# Counterexample where X is not in the Lebesgue linear space.

mehr1methanol
I'm trying to find a counterexample where $\lim_{n \to +\infty} P(|X|>n) = 0$ but $X \notin L$ where $L$ is the lebesgue linear space.

$∫|X|I(|X|>n)dp + ∫|X|I(|X|≤n)dp = ∫|X|dp$ therefore

$∫nI(|X|>n)dp + ∫|X|I(|X|)dp ≤ ∫|X|dp$

Suppose $∫I(|X|>n)dp = 1/(n ln n)$
Clearly the hypothesis is satisfied because $\lim_{n \to +\infty} P(|X|>n) = \lim_{n \to +\infty} ∫I(|X|>n)dp = \lim_{n \to +\infty} 1/( ln n) = 0$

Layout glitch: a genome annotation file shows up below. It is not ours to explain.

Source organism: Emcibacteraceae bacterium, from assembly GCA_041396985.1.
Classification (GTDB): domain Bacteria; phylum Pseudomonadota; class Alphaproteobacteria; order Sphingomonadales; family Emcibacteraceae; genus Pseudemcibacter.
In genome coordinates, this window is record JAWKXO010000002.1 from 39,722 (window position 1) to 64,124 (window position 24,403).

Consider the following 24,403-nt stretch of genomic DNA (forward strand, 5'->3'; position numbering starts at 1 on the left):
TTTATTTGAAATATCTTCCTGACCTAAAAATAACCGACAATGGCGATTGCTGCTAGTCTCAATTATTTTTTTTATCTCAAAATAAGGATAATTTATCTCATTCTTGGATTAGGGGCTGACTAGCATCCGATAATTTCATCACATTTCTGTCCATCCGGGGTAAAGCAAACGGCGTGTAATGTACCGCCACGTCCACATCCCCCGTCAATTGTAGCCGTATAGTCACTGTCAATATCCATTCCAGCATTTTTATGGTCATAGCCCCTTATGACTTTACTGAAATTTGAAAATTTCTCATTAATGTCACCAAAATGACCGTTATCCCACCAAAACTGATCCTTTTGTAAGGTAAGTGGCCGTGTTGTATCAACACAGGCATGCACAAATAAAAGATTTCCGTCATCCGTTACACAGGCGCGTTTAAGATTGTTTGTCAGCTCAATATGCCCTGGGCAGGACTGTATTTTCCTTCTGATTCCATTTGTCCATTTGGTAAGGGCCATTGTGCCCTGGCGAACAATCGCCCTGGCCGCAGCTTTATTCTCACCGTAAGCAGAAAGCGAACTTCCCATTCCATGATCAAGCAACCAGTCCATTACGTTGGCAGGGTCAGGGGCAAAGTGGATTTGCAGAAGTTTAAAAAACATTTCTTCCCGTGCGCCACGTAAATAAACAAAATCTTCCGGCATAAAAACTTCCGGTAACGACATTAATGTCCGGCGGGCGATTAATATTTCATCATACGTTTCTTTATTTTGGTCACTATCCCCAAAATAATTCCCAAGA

But I'm not sure how to conclude $∫|X| = ∞$

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## Answers and Replies

Science Advisor
I'm trying to find a counterexample where $\lim_{n \to +\infty} P(|X|>n) = 0$ but $X \notin L$ where $L$ is the lebesgue linear space.

Make another try at stating your question. What is $X$ ? Does the use of $P(|X| > n) = 0$ imply that $X$ is a random variable? What "lebesgue linear space" are you talking about? $L_p$ space? $p = 2$?